You are an HCA who has been working at the same residential care home for the past five years. Today is your first day back after a two-month absence, and you are assigned to care for Peter Schultz. As you carry out the plan of care, you observe changes in Peter’s health status and response to care.

You have always enjoyed providing care for Peter. When he first moved to the care home four years ago, you used several strategies to include him in the morning care routine. He especially enjoyed singing old tunes and reciting poems while you were helping him to get ready for the day. He enjoyed his meals and was a regular participant in the music and exercise programs and daily social hour. You always appreciated Peter’s smile and hearing him laugh.

Since Peter has moved to the care home, he has been diagnosed with Alzheimer’s disease, in addition to the diagnosis of vascular dementia following a CVA. He now requires full assistance with his activities of daily living and is on a regular toileting schedule. Over the past year, Peter’s legs have gotten weaker and he is no longer able to bear weight. He is on medication for blood pressure and bowel control.

Over the past year, Peter has become progressively less responsive during the morning care routine. He says very little and usually just listens as you sing his favourite songs. You have also observed that he smiles less often. Usually, when you try to involve him in simple care- related activities, such as washing his face or combing his hair, he will reach out for the face cloth or hair brush that you offer him, but will not use them unless you guide his hands for him. This morning when you offer him the face cloth, he does not reach out his hand to take it.

Since losing his ability to walk, Peter has used a wheelchair to ambulate. The foot pedals on his chair are removed and he uses his feet or the side rail to move himself up and down the hallway. Today when you look for Peter to bring him to the lunch room, you notice that he has not moved from the place where he was one hour ago. When you assist Peter with his lunch, he doesn’t try to hold his cup as he used to. He eats very slowly and clears his throat often. You observe that he finishes half of his mashed potatoes, but coughs when you offer him small pieces of minced chicken. He eats all of his chocolate pudding. It takes Peter 55 minutes to eat his lunch.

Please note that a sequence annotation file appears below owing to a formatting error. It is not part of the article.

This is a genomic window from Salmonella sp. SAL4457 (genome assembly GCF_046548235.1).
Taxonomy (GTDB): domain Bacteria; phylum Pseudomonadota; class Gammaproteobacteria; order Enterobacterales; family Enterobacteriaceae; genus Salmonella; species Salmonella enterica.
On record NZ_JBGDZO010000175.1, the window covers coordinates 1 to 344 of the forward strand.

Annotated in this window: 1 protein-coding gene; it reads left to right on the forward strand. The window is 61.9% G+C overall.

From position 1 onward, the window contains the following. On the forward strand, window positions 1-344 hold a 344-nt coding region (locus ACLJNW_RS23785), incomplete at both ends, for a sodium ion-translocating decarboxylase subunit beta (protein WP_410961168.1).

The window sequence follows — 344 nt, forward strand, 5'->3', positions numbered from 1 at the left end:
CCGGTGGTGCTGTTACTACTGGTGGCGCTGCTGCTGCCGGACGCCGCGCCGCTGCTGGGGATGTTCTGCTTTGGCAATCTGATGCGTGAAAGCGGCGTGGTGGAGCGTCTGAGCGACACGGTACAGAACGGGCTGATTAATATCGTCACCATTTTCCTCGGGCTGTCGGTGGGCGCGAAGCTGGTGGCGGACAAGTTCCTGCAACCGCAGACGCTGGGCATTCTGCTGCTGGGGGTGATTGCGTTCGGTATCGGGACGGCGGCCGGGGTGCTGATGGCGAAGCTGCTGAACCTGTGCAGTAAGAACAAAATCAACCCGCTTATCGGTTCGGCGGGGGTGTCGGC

This afternoon, Eve comes to attend a special music program with Peter. When you walk with her to his room, you find that he has fallen asleep in his chair. Eve tells you that Peter has fallen asleep every day after lunch for the past two weeks. Eve has a difficult time waking Peter up to listen to the guest musicians. It takes an hour for Peter to drink a cup of thickened coffee and when Eve gives him a cookie, it drops out of his hand.

Documenting Observations and HCA Response to Changes
Observation HCA Response
Peter did not reach out to take the face cloth when it was offered to him. Continue to offer the face cloth to Peter. If he does not reach out for it, place it in his hand and guide him in washing his face.
Minimize distractions during this care activity.
Continue to monitor Peter’s response to this approach.

Metzger, Z.B. (2010). The Last Lap of the Long Run, Addendum to “On the Long Run”: An Account of our Travels with Dementia. This material is licensed under a Creative Commons Attribution-ShareAlike 4.0 International License (CC BY-SA 4.0).

Download Student Handout: Changing Client Health Status and Response to Care [PDF].

Strategies that Focus on Critical Thinking, Problem-Solving, and Decision-Making

1. Classroom Debate Activity

Invite students to engage in a debate about a topic discussed in this course. Divide the class into small groups of three to five students and assign two groups to each of the topics outlined; one group will take a pro position towards the topic and the other group will take a con position.

Ask each group to identify two to three reasons to support the position they have been assigned. Then, with the instructor acting as the moderator, the two groups will engage in a debate using the following structure:

  1. Each group provides a brief introduction to their position on the topic.
  2. In alternating format, the two groups present the two or three reasons identified to support their position.
  3. Each group provides a brief closing statement.

After the debate has concluded, briefly come together as a larger group and summarize the positions that were presented. Invite feedback from the students not involved in the debate and discuss further considerations. Alternate groups until each student has participated in a debate.